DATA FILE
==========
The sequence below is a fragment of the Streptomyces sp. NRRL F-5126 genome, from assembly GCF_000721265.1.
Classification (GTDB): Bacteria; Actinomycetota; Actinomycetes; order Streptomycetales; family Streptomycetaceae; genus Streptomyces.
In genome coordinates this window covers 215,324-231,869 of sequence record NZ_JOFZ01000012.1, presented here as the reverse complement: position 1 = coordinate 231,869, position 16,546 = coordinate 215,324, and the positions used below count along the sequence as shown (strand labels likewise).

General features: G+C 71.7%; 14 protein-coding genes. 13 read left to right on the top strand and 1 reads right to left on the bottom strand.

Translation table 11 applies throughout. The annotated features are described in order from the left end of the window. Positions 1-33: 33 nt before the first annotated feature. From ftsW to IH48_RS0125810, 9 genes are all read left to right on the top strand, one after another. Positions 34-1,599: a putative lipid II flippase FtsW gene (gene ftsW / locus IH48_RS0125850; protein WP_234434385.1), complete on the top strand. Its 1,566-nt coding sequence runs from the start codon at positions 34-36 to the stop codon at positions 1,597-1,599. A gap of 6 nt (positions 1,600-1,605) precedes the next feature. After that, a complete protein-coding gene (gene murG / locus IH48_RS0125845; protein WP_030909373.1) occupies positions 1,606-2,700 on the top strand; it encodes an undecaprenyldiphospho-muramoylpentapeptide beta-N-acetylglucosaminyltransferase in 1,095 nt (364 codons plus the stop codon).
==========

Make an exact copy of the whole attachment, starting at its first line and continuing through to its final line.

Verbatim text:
The sequence below is a fragment of the Streptomyces sp. NRRL F-5126 genome, from assembly GCF_000721265.1.
Classification (GTDB): Bacteria; Actinomycetota; Actinomycetes; order Streptomycetales; family Streptomycetaceae; genus Streptomyces.
In genome coordinates this window covers 215,324-231,869 of sequence record NZ_JOFZ01000012.1, presented here as the reverse complement: position 1 = coordinate 231,869, position 16,546 = coordinate 215,324, and the positions used below count along the sequence as shown (strand labels likewise).

General features: G+C 71.7%; 14 protein-coding genes. 13 read left to right on the top strand and 1 reads right to left on the bottom strand.

Translation table 11 applies throughout. The annotated features are described in order from the left end of the window. Positions 1-33: 33 nt before the first annotated feature. From ftsW to IH48_RS0125810, 9 genes are all read left to right on the top strand, one after another. Positions 34-1,599: a putative lipid II flippase FtsW gene (gene ftsW / locus IH48_RS0125850; protein WP_234434385.1), complete on the top strand. Its 1,566-nt coding sequence runs from the start codon at positions 34-36 to the stop codon at positions 1,597-1,599. A gap of 6 nt (positions 1,600-1,605) precedes the next feature. After that, a complete protein-coding gene (gene murG / locus IH48_RS0125845; protein WP_030909373.1) occupies positions 1,606-2,700 on the top strand; it encodes an undecaprenyldiphospho-muramoylpentapeptide beta-N-acetylglucosaminyltransferase in 1,095 nt (364 codons plus the stop codon).